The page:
We also covered the topic of suffering. "Suffering is part of the truth of the American frontier," according to the author. He says that he hopes "that children will shiver when they hear this story. . ." I did - I'm always cold. But, my children didn't. They do well in the cold and are always "warm as wool." It will be harder for them to understand suffering - but I did share some personal stories of times that I have suffered.

Language Arts: Descriptive Language, Remembering What You've Read, Simile





I keep forgetting to do copywork, narration and an illustration for each book. Will have to remember to do that! 

We are plugging along nicely with All About Reading - Malachi has finished 22 lessons in Level 1 and Eliana has only 2 lessons left in Pre-1. I will update soon (with lots of photos!).

Science: Sheep, Wool Production



We learned basic facts about sheep and watched a video on Netflix from How It's Made on wool production (see link below). I need to look for some videos on YouTube for hand wool production for more authenticity. . . but this week got away from me!

I did bring out some raw wool for the kids to look at, smell and feel.



It has not been washed so still feels and smells like a sheep.



I had Malachi rub it in his hands and feel the oil on his skin and smell the wool. I think it smells good, but he didn't.

Art: Banjo

Lesson from the manual.

Math: Addition/Subtraction Story Problems

We did the Sheep Math from the Warm as Wool lapbook and plugged along in our Fred and Singapore Math {Malachi} and Singapore K math {Eliana}. I'd like Malachi to finish Butterflies and SM 1A by the end of this month. Eliana will finish Earlybird A for sure.

Bag Book:

The pioneer feel of this book just begged for a simple brown bag book. :-)

{click to enlarge}

Crafting and Memory Making: Finger Knitting and Knitting Basket 

I taught Eliana how to finger knit with one finger.

"Wrap it around, pull it over. . ."

"Push it down."

"Wrap it around, pull it over, push it down". . . until she got it.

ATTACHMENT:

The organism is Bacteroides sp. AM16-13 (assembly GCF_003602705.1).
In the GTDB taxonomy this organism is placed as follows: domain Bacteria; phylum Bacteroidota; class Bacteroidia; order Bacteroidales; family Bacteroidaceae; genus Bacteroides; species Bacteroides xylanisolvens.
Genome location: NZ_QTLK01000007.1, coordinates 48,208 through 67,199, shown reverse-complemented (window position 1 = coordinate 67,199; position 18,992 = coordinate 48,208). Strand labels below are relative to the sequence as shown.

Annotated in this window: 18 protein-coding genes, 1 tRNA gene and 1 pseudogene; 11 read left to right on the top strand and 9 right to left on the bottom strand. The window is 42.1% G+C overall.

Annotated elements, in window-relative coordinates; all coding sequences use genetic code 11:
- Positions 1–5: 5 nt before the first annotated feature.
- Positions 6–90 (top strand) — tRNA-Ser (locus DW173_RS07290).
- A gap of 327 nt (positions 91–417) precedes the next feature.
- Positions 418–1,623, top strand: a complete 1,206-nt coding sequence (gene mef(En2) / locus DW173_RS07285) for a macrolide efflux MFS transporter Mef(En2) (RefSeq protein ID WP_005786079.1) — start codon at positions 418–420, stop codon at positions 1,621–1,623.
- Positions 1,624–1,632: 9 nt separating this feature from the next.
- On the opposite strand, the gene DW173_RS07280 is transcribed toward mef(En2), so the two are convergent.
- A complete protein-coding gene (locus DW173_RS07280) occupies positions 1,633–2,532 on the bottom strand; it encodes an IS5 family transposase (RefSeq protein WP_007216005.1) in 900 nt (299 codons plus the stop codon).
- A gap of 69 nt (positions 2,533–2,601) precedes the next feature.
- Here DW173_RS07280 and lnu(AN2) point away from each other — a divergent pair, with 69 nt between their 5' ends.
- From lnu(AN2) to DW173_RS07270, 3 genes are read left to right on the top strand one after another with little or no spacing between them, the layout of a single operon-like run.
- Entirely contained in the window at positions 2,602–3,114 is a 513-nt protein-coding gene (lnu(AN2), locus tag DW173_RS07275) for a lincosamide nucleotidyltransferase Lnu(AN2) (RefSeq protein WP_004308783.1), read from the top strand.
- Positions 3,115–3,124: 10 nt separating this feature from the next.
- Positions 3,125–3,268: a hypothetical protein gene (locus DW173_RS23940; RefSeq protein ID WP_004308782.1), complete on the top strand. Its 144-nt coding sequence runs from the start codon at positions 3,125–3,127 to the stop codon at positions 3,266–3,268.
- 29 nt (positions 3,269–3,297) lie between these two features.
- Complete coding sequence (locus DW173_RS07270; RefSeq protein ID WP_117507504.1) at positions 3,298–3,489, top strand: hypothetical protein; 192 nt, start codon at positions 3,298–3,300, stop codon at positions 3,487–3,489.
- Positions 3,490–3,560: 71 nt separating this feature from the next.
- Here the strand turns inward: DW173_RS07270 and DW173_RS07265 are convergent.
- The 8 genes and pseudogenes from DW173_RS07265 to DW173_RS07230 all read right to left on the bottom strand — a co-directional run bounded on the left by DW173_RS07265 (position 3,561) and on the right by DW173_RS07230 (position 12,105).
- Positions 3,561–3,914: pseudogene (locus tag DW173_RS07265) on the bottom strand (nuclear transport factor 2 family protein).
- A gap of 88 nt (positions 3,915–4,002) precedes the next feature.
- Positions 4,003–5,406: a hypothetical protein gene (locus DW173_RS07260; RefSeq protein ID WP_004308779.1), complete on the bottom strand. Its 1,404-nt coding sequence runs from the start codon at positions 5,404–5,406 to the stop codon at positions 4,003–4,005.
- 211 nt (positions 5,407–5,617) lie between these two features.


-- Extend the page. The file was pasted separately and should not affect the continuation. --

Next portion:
And I made her a "knitting basket" for play. 

Play knitting basket

Knitting basket contains:
  • red knitted washcloth
  • a partially knitted washcloth on a knitting needle (I hot glued a cork on the end) {It's partially knitted because I lost the other needle}
  • a partially knitted washcloth on a set of circular needles (more pretend play)
  • balls of yarn
  • wool roving

It wasn't long before we had balls of yarn unwinding around the room and tangled between two little feet as he kicked the balls. ;-)  It was just as well - since teaching her to finger knit she wanted to learn how to knit for real. 

We used the wool roving to make a wool scrub bar - she "felted" the wool around a small bar of soap. 

Felting the bar of soap. 

And I told her I would teach her to knit during our next row ~ A New Coat for Anna

Recipe: "Betsy Ward's Shepherd's Pie"

Shepherd's Pie ready for the oven. 

Now, this is comfort food to warm you up. :-) 

I didn't mash the carrots and I added peas to our pie. And I've heard it said that it would be a "Cottage Pie" if if were made with beef and a "Shepherd's Pie" if it were made with lamb or mutton. But, I've always known them both as Shepherd's Pie. 

Warm as Wool is a Five in a Row selection from Volume 3.  This is one of those books that I checked out from the library and then bought because I loved it. :-) 

Delightful Links:

Preschool Corner {& 5K too!}
Warm as Wool Fold&Learn
Warm as Wool lapbook
Volume 3 Rowing an Illustration and Copywork @ All of a Kind Family
Covered Wagon Craft {Thanks for the inspiration, Valerie!}
How It's Made: Wool ~ Season 2 Episode 26 {starts about 15:40)
FIAR Archives {oiled paper windows idea}